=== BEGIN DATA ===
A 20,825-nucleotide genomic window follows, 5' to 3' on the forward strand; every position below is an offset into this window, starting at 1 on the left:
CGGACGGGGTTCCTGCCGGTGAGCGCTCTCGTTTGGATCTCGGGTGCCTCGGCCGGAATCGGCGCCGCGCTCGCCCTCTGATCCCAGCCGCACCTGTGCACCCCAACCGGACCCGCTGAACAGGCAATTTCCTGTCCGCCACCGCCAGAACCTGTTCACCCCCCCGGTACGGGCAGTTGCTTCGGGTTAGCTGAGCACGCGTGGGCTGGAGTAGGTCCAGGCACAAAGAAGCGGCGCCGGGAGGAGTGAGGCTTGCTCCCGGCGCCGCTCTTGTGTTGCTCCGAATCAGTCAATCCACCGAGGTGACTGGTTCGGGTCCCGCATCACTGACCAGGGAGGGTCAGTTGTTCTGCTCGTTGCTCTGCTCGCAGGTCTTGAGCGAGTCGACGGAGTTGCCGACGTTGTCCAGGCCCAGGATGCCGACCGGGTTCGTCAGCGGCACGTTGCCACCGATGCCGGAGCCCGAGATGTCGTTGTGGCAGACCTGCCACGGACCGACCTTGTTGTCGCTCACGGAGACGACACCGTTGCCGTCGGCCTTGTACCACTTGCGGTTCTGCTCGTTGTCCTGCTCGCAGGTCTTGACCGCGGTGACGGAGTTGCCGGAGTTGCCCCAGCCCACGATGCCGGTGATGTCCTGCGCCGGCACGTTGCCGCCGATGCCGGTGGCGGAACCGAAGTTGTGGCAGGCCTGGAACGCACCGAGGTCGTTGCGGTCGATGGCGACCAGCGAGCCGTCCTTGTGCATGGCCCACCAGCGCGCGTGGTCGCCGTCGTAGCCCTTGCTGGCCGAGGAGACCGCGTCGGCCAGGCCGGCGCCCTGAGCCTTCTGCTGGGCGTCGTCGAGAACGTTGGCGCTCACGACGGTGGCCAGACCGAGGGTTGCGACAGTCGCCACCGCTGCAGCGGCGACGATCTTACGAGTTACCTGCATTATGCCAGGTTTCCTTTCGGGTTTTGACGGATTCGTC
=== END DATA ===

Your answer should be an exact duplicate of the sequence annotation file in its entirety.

A 20,825-nucleotide genomic window follows, 5' to 3' on the forward strand; every position below is an offset into this window, starting at 1 on the left:
CGGACGGGGTTCCTGCCGGTGAGCGCTCTCGTTTGGATCTCGGGTGCCTCGGCCGGAATCGGCGCCGCGCTCGCCCTCTGATCCCAGCCGCACCTGTGCACCCCAACCGGACCCGCTGAACAGGCAATTTCCTGTCCGCCACCGCCAGAACCTGTTCACCCCCCCGGTACGGGCAGTTGCTTCGGGTTAGCTGAGCACGCGTGGGCTGGAGTAGGTCCAGGCACAAAGAAGCGGCGCCGGGAGGAGTGAGGCTTGCTCCCGGCGCCGCTCTTGTGTTGCTCCGAATCAGTCAATCCACCGAGGTGACTGGTTCGGGTCCCGCATCACTGACCAGGGAGGGTCAGTTGTTCTGCTCGTTGCTCTGCTCGCAGGTCTTGAGCGAGTCGACGGAGTTGCCGACGTTGTCCAGGCCCAGGATGCCGACCGGGTTCGTCAGCGGCACGTTGCCACCGATGCCGGAGCCCGAGATGTCGTTGTGGCAGACCTGCCACGGACCGACCTTGTTGTCGCTCACGGAGACGACACCGTTGCCGTCGGCCTTGTACCACTTGCGGTTCTGCTCGTTGTCCTGCTCGCAGGTCTTGACCGCGGTGACGGAGTTGCCGGAGTTGCCCCAGCCCACGATGCCGGTGATGTCCTGCGCCGGCACGTTGCCGCCGATGCCGGTGGCGGAACCGAAGTTGTGGCAGGCCTGGAACGCACCGAGGTCGTTGCGGTCGATGGCGACCAGCGAGCCGTCCTTGTGCATGGCCCACCAGCGCGCGTGGTCGCCGTCGTAGCCCTTGCTGGCCGAGGAGACCGCGTCGGCCAGGCCGGCGCCCTGAGCCTTCTGCTGGGCGTCGTCGAGAACGTTGGCGCTCACGACGGTGGCCAGACCGAGGGTTGCGACAGTCGCCACCGCTGCAGCGGCGACGATCTTACGAGTTACCTGCATTATGCCAGGTTTCCTTTCGGGTTTTGACGGATTCGTC